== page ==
"I started making handmade oil, distemper, egg tempera, encaustic and watercolour paint about twenty five years ago. Initially I was researching ways of continuing to paint with oil while eliminating toxic thinners and fast-drying mediums entirely from my practice. I became a student of Max Doerners’ The Materials of the Artist and quickly learned that many underpainting techniques could provide innovative creative options while also leading my work away from industrial readymade paint and into more uncharted heterogeneous mixtures. In the case of my paintings, the initial condition is an explosive drop of liquid pigmented handmade paint, and while subsequent marks harness that element of chance, they are continuously re-recorded by mechanically moving liquid oil/pigment over them with a hard metal edge. In this respect, they become indexical in nature (with index defined as a unique trace or precipitate of an event or chance occurrence) and share more similarities with, for example, photography or wind and a weather vane than with iconic painting. This becomes another layer of disruption in that the marks become very resistant to decoding by employing extensive glazing and veneering in the finish." AR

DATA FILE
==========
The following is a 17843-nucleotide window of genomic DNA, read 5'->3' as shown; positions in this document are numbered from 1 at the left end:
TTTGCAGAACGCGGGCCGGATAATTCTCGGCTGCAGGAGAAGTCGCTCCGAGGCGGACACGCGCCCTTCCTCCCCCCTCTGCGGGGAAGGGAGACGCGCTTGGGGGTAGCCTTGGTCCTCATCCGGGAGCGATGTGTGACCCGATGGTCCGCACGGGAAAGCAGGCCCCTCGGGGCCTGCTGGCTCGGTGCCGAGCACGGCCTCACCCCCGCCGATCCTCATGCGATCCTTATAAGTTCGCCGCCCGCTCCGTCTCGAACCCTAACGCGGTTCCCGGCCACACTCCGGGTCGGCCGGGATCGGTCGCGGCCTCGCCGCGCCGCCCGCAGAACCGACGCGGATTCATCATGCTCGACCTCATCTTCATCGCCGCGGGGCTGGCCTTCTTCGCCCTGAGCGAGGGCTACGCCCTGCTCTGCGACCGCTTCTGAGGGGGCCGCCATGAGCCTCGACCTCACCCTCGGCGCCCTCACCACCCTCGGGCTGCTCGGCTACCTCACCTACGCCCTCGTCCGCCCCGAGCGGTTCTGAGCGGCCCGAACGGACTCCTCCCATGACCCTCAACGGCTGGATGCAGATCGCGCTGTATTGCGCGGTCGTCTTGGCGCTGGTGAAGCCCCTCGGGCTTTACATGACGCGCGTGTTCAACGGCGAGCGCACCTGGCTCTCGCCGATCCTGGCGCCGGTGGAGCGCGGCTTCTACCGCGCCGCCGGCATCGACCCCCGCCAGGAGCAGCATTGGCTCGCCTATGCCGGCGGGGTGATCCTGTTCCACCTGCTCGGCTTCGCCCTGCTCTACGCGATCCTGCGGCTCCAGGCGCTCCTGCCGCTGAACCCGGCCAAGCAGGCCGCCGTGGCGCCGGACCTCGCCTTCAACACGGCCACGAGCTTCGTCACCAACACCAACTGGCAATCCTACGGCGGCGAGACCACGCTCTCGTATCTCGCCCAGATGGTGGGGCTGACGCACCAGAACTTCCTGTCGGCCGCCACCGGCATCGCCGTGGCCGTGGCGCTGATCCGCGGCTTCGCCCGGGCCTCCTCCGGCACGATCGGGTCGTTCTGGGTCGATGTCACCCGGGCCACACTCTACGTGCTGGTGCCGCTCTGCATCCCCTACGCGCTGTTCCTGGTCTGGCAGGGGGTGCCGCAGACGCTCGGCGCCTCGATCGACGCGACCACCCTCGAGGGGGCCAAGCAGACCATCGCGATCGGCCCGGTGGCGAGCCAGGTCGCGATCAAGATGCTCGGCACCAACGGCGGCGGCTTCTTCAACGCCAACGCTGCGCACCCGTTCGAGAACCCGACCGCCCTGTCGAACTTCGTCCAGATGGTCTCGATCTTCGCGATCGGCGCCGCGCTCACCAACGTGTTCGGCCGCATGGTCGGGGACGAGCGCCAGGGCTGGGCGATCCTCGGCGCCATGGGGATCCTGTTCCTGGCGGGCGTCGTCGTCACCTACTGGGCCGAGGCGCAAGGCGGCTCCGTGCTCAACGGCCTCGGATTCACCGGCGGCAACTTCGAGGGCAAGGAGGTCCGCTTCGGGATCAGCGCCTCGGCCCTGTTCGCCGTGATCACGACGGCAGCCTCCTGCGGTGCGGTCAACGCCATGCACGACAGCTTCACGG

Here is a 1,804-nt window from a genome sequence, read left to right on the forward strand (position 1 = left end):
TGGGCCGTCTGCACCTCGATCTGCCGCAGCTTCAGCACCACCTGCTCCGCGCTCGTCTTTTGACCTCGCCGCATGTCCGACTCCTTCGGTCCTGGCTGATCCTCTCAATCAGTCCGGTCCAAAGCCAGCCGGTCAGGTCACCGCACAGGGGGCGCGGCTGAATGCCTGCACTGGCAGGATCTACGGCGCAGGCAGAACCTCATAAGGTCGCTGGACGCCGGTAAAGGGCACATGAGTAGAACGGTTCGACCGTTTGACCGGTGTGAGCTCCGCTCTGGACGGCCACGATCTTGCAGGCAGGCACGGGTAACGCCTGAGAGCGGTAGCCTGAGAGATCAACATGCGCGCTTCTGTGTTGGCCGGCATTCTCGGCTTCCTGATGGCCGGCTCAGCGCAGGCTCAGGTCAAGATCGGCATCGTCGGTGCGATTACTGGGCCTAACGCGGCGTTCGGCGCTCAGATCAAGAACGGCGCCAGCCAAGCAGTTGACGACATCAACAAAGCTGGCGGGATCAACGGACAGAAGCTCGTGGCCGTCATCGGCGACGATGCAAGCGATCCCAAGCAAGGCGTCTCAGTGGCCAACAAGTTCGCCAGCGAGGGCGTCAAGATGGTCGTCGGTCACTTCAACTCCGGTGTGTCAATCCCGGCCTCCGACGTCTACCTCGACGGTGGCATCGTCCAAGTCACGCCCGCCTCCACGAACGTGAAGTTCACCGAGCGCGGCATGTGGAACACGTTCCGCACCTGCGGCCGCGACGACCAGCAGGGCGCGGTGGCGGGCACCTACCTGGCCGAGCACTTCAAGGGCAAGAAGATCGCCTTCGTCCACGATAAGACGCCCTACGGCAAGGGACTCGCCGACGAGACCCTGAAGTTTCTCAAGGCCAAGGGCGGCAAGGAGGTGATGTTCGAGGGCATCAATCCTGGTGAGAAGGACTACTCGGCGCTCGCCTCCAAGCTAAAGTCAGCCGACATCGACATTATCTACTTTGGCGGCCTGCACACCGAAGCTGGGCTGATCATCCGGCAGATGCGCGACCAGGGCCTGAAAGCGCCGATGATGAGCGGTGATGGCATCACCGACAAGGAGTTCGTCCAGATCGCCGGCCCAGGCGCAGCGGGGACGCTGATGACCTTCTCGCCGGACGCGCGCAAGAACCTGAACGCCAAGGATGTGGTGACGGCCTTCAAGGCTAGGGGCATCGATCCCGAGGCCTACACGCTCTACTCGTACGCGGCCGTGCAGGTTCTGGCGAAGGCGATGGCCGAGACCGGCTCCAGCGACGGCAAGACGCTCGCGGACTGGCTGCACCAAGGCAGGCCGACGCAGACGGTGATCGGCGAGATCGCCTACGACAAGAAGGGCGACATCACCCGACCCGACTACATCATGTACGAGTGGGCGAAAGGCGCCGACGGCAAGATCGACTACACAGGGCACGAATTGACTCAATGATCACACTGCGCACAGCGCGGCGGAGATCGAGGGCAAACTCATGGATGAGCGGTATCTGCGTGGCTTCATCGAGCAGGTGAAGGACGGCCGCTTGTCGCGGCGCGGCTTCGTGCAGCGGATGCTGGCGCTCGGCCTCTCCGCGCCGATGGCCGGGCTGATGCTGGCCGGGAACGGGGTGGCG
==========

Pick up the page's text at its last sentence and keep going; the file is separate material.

Andrew Rucklidge lives and works in Toronto, where he also teaches in the Department of Painting and Drawing at OCADU. He received his MA in Fine Art at Chelsea College of Art in London 2003 and since then has shown internationally at The New Contemporaries in London, Store Gallery in London, John Connelly Presents in New York, Frieze Art Fair, Zoo Art Fair, The Armoury, NADA Miami, Volta Basel, Art Chicago, Berliner Liste, Art Cologne, DC Dusseldorf as well as the Scope Art fairs and Art Toronto. In 2013, he received both the K.M. Hunter Visual Artist Award and the Laura Ciruls Painting Award. His most recent solo exhibitions were at Christopher Cutts Gallery in Toronto and Peter Robertson Gallery in Edmonton and at. His work is in collections such as UBS London, Zabludowicz 176 Collection London, Kunstmuseum Gotland Sweden, Soho House London and Toronto, Google, Bank of Montreal and Scotiabank.